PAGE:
Tag Archives: querying

Pitch Contest Approaching!

It’s been a while. And though I have been busy that’s not really my excuse for neglecting my little blog here. I swore I wouldn’t ditch this thing a few months after I started it, that I’d keep it going no matter what even if I didn’t feel like it, that I would blog daily and like it! Well guess what happened?

Yeah.

I am sorry.

But I’m back because I want people to know about the upcoming pitch contest on Twitter. It’s slated for March 25th so that’s ten days to write and polish your 140 character pitches.

I’ve talked about these before. I think they are really great. Basically you tweet out your pitches for your completed manuscript and agents or editors who are watching the feed on that day will favorite your pitch tweet if they want to see more of your manuscript. A favorite is a request.

You should still query and not rely solely on contests, but this thing is great for taking chances, getting pitch practice, meeting other writers, and becoming familiar with matters and people in the same boat as you.

I’ve done it and received a handful of  ‘favorites’ each time. One even led to a full request after the initial partial request. So don’t let this opportunity slip by. There are success stories out there. (Scroll down and click to read the pitch wars success stories) You might just find your agent.

Mind the rules. You must condense your pitch for Twitter’s character limit while also including the hashtag and your manuscript’s genre. DO NOT favorite other writer’s pitches. That’s for agents/editors only. DO retweet other pitches to show your support for them. DON’T overload the feed. Only post twice per hour. When I did it, I pitched two novels. So I tweeted a pitch for each every hour. No more.

Click here for the guidelines.

If you want to practice your pitches, post them below and we can work on them. Here are examples of some of the ones I used previously:

Cameron shows up next door w/ more bruises than suitcases. As she learns more, Maddie is forced 2 confront her own insecurities YA Contemp #Pitmad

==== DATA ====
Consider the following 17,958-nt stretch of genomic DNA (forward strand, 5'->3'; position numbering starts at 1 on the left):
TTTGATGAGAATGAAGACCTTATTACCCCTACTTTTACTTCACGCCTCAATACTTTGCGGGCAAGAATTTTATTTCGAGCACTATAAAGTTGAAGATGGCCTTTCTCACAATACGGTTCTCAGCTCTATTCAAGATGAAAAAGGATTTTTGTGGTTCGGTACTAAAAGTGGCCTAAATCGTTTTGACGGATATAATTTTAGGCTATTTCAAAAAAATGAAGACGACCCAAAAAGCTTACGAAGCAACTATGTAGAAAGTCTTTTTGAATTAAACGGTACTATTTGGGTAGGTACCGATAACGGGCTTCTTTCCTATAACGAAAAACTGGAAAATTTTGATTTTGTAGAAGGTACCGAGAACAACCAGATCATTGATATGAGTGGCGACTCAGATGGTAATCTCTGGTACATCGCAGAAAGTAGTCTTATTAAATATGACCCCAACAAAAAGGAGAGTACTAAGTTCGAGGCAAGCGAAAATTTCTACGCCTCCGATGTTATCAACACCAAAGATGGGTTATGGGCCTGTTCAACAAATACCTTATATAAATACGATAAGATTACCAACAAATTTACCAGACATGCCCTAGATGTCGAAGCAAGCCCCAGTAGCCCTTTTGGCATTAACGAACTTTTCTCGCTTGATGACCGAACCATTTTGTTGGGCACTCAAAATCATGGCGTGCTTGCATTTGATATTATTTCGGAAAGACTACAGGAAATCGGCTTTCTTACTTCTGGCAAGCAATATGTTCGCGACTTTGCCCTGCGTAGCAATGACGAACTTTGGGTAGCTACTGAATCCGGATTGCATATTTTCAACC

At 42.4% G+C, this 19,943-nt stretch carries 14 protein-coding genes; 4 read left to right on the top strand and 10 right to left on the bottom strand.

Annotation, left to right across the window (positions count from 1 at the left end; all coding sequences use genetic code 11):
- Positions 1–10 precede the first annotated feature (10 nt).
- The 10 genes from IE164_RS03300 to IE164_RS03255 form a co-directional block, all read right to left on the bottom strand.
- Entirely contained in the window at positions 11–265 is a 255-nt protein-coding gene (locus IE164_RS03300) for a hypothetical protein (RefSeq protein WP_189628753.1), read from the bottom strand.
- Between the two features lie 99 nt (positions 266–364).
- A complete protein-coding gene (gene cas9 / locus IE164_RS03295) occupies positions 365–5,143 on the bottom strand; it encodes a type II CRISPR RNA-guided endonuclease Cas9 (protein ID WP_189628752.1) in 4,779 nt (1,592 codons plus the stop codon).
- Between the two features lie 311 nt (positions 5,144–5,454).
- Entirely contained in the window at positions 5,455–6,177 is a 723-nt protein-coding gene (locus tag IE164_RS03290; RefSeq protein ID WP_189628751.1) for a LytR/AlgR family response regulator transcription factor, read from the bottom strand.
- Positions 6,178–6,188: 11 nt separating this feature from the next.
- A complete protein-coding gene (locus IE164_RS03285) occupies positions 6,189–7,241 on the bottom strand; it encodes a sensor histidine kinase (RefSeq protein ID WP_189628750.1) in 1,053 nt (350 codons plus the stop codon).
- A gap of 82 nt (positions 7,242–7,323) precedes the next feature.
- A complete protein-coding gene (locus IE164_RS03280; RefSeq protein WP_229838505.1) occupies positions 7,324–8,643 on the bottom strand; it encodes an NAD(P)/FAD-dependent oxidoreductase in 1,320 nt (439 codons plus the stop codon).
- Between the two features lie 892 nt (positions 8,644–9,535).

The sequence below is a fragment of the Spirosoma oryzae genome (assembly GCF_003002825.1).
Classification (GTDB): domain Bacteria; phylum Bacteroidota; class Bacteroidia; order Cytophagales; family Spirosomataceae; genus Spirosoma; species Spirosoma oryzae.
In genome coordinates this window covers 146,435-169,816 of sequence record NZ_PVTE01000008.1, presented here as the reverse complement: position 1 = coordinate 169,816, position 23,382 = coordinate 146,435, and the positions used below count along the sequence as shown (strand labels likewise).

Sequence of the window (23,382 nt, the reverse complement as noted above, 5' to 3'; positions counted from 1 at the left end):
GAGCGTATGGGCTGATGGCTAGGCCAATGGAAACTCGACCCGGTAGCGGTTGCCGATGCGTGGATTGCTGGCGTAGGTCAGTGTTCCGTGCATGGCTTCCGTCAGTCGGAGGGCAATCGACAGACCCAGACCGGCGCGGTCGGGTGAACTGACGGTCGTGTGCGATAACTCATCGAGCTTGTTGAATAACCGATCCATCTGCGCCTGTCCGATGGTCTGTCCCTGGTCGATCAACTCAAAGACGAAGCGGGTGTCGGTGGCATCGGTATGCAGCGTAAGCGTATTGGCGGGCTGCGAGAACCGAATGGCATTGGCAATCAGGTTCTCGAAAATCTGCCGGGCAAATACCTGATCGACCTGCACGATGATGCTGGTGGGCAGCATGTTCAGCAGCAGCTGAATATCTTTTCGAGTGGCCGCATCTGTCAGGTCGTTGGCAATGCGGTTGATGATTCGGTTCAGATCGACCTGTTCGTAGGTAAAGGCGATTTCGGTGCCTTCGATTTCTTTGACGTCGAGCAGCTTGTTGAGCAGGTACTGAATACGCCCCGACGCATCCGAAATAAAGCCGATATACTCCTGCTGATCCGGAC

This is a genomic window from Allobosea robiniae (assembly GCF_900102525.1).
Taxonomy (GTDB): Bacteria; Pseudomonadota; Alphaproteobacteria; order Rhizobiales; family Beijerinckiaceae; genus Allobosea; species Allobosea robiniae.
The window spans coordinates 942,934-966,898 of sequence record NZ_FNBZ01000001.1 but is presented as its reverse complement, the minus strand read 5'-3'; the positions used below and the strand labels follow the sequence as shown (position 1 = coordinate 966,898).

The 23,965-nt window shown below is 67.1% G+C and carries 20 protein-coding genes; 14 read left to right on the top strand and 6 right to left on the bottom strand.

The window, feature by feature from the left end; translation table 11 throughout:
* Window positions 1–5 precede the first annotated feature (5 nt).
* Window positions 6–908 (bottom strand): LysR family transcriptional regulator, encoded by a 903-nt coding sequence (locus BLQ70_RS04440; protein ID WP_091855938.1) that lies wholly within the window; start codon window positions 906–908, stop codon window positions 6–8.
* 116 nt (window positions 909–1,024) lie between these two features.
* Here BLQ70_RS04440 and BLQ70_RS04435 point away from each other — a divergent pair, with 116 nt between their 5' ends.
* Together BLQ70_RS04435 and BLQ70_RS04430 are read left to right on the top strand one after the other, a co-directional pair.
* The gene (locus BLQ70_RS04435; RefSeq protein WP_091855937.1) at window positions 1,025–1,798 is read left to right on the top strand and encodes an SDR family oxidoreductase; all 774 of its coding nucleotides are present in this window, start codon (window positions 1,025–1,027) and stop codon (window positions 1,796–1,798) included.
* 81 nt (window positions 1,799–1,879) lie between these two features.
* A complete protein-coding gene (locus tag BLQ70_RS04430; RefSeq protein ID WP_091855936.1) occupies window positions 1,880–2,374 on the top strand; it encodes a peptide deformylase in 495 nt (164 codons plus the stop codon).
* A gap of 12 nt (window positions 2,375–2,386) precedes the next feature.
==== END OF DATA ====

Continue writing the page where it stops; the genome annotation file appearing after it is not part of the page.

Kidnapped for ransom alongside 4 classmates, 17yo Ezra Winchester will either fight for their freedom or die a hostage YA Thriller #Pitmad

*Notice how I had to abbreviate to make use of the limited space?

You want your pitch to convey the stakes and the obstacles in your MC’s path. When _______ happens, Main Character must _______ in order to ________. What drives the story? How does it affect your MC? What must they do? What are they trying to overcome?

Alright. There it is. Good luck with your pitches. I hope to see you on the Twitter feed on March 25th.

And expect some new posts soon. I’ll catch you up on what I’ve been up to these past couple of months and what I’m working on now.

Keep writing!

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Should These Pitches be Ditched? Part 3

This is my third installment of this, and I’ve only just realized I obviously missed the mark the first two times around. If you remember I originally did these as part of a school assignment where we were creating pitches for our work. The class never really explained what pitches were or how to go about doing them. We were just instructed to pitch our books in 3-4 sentences. Well, I ended up focusing on the 3-4 sentences part and trying to squeeze as much a possible into that. The end result was that my pitches sounded more like jacket summaries and were much too long.